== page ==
Shyranthi Dhurairaj is a passionate libertarian who earned a Bachelor of Laws degree with honors from the University of London. During her undergraduate studies, she was also the local coordinator of Students for Liberty Sri Lanka. Shyranthi is also a virtual Project Arizona graduate. After Sri Lanka’s economic crisis, She left her job as a legal assistant and joined the Advocata Institute as a research assistant to promote liberal values during in her country.

1) Sri Lanka’s economy began to falter in late 2020. The government blamed the pandemic. Some said it was the fault of policy mistakes and debts with China. What do you think are the main reasons for everything that has been happening in your country recently?

Sri Lanka’s economy has always been on the edge – the edge that we have consistently crossed until we declared bankruptcy. This crisis started long before the pandemic. The Advocata Institute – a free-market think tank based in Colombo where I currently work – predicted this crisis. It had arrived earlier, and the pandemic, of course, only amplified it.

Contrary to popular belief, China is not Sri Lanka’s largest creditor. Breaking down Sri Lanka’s debt, the largest percentage of debt belongs to Japan and the ADB. Official bilateral debt in 2020 accounted for about 15% of total external debt, with Japan being the main creditor, followed by India. In recent times, during the severe economic crisis, India became a bigger creditor than China. Foreign media have focused on the myth that China’s debt is larger than the main one.

The main causes of our crisis cannot be finger-pointed. I believe that mismanagement on many levels and continued misguided macroeconomic policy decisions have contributed the most.

2) Was the knowledge of libertarianism, reducing state intervention and trust in government any common before this crisis, or is it only now reaching people? What are your observations?

Sri Lanka is by nature a very nationalistic country, mostly dependent on the government. Whether through public sector employment or by blaming the state for NOT intervening enough, for example in economic operations. However, I see that civilians have abandoned this way of thinking, and trust in the government has fallen dramatically.

The anger of the protesters on the street is a clear reflection that their previous trust in the government was just a false lifeline they wanted (or even needed) to grab onto. Our country has the highest percentage of public/state sector employees in the region. Because of this, we now have a mass of people who found themselves in a no-win situation – they lost their income because their employer declared bankruptcy.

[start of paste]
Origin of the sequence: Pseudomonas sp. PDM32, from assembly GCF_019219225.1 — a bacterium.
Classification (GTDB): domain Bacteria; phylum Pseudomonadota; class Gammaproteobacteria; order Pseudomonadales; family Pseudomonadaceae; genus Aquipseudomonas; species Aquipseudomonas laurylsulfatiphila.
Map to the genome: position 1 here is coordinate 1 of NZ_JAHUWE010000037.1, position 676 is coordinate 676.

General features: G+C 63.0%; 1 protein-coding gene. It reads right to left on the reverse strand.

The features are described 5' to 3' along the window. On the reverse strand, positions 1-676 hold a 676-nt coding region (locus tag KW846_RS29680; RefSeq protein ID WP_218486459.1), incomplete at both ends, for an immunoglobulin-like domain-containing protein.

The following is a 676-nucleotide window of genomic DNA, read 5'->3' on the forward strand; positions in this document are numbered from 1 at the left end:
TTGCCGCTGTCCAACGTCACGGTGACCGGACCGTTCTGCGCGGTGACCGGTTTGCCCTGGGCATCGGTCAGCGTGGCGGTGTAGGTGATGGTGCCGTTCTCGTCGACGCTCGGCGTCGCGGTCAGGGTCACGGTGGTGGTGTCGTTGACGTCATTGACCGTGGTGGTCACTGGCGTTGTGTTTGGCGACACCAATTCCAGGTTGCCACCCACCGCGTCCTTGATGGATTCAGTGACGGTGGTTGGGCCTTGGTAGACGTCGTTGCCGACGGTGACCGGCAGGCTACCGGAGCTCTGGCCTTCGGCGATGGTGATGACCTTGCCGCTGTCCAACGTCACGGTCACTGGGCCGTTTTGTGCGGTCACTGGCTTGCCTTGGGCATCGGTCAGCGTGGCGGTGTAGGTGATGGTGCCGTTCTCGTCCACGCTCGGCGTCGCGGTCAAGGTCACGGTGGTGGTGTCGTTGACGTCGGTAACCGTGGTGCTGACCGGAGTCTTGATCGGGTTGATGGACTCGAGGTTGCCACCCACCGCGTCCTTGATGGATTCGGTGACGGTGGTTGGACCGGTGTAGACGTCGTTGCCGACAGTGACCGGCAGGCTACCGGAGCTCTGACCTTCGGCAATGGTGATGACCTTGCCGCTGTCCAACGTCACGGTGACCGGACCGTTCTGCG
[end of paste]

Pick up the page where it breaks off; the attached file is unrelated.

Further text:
After the crisis, many Sri Lankans have begun to express their opinions on the subject out loud. They are challenging existing patterns of thinking and are more willing to learn about alternatives. I definitely see an increase in conversations and debates about economic freedom, individual freedom and democracy. What’s more, they are turning into concrete projects. I hope that after the first wave of the crisis we will see their first fruits.

3) You worked with the Student for Liberty organization, and you are also Project Arizona Alumna. What steps have you taken to help the people of Sri Lanka and spread liberal ideas in your community?

The experience I gathered at Students for Liberty and during Project Arizona was irreplaceable. Especially at a time when theoretical knowledge, gained only from books, had to be replaced by practice and pure activism, leadership – and this is what I learned during Project Arizona and by being active in SFL. Now I’m converting this into my work for Advocata Institute, to bring my work fully to my community in Sri Lanka.

We recently started a Tamil language project at Advocata. Tamil is one of the three local languages in which you don’t hear much of the economic conversation – that discussion is just gaining momentum, and our goal is to accelerate it. Our new Tamil platform is designed to reach a larger audience and effectively educate them on the civic theories and practices they are now actively seeking.

4) I can only imagine the catastrophic situation in which residents have found themselves. As an outsider, I can only observe this through the eyes of the media and the press releases I read. How could I realistically help those affected by bankruptcy and famine in Sri Lanka? Is there any fake news out there that we, as foreign audiences, should watch out for now?

Fortunately, the local media in Sri Lanka are free to express their opinions, present reports and media coverage. As a result, every event that took place during the protests was reported in real time and truthfully. This helped people to know the reality immediately, to take care of their safety and to talk about the here and now, for example with their neighbors. The local media definitely contributed to the success of the protest, which was followed by the resignation of former President Gotabaya Rajapaksha.

Sri Lanka is definitely at a point where daily life is unimaginably difficult. The constant effort to find the basic necessities for survival, food shortages and the inability to earn one’s own income have brought total chaos. At times like this, people are overwhelmed with uncertainty about their future in the country.

Young people who have rebelled against the systemic errors of our country want to fix them for their future and the future of their loved ones. I believe that they are the hope for our society at the moment. The energy and enthusiasm of the youth is unmatched and comes from the right source – the source of the desire for freedom. This energy can be the beginning of something new and better.

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The interview was conducted by Justyna Piątek-Pawlowska.